In one play, Super Bowl Sunday went from triumph to tragedy for Seahawks fans. Instead of a parade and celebration, we are forced to analyze a moment. While this is torture for fans, it is increasingly more excruciating for the team; to be that close, to work so hard, only to have it taken away at the last moment. This hangs most heavily on the coaching staff, especially the man at the helm: Pete Carroll. In this context, with many calling the last play: ‘the worst play call in Super Bowl history’, Pete Carroll tweets this out:
One moment does not define you; the journey does. We will outlast this.
This may seem like someone trying to downplay his own mistake or trying to show that the glass is half full to fans who are finding it completely empty, but if you know Pete Carroll, this is simply him. This isn’t saying the right thing; it’s what he truly believes. As a pastor, someone tasked with leading the church, I think Pete Carroll’s approach to football has something to teach us about how to apply biblical principles to life. Let me show you what I mean:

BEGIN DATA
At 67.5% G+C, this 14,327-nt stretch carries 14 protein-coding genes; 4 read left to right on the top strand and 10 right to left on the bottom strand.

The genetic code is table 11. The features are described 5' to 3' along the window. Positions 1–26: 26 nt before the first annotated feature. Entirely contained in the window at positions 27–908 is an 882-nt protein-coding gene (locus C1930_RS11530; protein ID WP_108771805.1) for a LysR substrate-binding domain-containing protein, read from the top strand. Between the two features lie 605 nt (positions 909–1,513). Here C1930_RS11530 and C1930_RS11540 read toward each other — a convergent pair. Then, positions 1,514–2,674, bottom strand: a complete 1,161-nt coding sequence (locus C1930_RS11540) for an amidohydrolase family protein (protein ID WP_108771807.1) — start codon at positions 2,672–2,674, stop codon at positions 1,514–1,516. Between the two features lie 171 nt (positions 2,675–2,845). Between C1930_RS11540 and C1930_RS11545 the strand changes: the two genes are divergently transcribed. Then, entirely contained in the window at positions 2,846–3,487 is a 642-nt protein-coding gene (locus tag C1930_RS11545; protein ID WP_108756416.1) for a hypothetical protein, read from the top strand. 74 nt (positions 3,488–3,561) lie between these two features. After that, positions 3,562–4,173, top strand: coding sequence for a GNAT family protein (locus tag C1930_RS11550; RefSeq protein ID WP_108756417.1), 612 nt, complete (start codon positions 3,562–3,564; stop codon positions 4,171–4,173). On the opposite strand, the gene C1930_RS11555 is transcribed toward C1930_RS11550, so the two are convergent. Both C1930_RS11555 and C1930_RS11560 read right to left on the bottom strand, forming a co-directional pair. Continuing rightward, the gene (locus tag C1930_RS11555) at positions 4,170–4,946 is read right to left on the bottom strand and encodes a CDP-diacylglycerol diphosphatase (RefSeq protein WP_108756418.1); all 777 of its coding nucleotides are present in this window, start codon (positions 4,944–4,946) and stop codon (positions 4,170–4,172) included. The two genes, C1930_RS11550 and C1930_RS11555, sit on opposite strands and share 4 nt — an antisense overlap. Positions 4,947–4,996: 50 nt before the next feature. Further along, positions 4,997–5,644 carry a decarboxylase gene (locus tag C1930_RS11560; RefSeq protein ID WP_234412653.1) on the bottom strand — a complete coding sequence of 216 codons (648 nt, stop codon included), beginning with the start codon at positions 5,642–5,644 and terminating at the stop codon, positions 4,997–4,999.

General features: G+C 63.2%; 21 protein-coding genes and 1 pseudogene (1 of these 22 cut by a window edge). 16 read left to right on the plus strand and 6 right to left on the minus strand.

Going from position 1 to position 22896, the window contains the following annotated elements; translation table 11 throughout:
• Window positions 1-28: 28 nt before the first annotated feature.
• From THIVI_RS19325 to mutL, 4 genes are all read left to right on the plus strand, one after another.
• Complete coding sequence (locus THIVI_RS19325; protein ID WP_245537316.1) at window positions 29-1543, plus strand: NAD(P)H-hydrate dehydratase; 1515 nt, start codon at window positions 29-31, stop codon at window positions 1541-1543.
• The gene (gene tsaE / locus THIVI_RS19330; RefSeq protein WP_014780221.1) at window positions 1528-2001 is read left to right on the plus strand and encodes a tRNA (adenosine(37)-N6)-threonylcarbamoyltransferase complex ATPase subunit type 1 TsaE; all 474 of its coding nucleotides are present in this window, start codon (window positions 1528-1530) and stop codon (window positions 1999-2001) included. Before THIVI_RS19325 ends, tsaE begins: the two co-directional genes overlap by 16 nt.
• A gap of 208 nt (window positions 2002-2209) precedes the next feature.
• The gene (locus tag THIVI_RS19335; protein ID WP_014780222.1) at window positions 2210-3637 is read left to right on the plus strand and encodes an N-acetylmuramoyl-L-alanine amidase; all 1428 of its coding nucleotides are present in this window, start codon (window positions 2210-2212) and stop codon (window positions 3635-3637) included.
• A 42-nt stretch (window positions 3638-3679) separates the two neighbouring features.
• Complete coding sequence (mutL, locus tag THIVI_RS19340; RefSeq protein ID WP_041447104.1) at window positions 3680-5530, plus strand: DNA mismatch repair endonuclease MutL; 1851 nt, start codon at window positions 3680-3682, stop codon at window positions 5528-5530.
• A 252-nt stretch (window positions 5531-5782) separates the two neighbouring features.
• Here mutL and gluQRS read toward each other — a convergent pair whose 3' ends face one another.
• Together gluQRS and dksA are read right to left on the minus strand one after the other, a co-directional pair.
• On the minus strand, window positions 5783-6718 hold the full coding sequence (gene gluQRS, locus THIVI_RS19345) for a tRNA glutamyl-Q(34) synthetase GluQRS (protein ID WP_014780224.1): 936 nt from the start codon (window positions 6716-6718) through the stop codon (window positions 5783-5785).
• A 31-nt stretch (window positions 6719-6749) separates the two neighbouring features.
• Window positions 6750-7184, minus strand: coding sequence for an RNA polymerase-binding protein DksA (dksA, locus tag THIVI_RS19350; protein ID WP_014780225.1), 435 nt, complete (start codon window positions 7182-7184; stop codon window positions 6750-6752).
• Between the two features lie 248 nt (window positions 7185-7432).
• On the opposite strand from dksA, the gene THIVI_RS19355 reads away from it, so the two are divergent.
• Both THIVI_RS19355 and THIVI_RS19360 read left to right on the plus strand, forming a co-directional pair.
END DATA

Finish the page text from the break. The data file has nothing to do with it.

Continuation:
ALWAYS COMPETE | Let’s make sure we’re focused right now. These are great opportunities today. Prepare to be great today. It’s simple, really: Be great right now so that you can be great later on.
This has become Pete Carroll’s mantra; his carpe diem. It isn’t the declaration of seize the moment that stands out, but how he applies it. In our culture, seize the moment has become YOLO (you only live once), don’t let the moment pass without squeezing everything you can out of it. The moment is a commodity to be consumed.